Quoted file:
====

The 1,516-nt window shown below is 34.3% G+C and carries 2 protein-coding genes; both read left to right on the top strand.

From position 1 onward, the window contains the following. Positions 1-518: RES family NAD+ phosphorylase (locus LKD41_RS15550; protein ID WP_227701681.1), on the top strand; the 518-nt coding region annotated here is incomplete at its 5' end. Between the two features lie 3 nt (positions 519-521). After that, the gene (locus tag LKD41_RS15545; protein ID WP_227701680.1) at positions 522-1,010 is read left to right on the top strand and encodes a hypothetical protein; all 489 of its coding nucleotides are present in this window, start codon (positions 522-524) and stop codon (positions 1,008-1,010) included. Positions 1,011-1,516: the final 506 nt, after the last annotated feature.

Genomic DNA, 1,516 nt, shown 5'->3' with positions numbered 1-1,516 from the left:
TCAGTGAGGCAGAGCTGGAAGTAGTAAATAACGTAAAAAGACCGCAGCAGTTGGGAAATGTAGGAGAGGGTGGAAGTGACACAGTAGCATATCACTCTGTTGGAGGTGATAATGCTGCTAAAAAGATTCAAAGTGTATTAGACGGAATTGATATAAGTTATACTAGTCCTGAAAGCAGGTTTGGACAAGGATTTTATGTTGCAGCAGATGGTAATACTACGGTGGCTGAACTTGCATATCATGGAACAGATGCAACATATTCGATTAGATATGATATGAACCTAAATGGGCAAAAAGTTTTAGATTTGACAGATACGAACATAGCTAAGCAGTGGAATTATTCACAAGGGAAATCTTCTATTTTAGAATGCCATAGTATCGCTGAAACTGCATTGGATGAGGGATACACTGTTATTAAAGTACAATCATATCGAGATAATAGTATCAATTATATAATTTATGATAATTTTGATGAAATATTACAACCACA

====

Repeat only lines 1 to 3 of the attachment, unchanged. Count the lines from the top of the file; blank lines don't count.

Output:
The 1,516-nt window shown below is 34.3% G+C and carries 2 protein-coding genes; both read left to right on the top strand.

From position 1 onward, the window contains the following. Positions 1-518: RES family NAD+ phosphorylase (locus LKD41_RS15550; protein ID WP_227701681.1), on the top strand; the 518-nt coding region annotated here is incomplete at its 5' end. Between the two features lie 3 nt (positions 519-521). After that, the gene (locus tag LKD41_RS15545; protein ID WP_227701680.1) at positions 522-1,010 is read left to right on the top strand and encodes a hypothetical protein; all 489 of its coding nucleotides are present in this window, start codon (positions 522-524) and stop codon (positions 1,008-1,010) included. Positions 1,011-1,516: the final 506 nt, after the last annotated feature.

Genomic DNA, 1,516 nt, shown 5'->3' with positions numbered 1-1,516 from the left: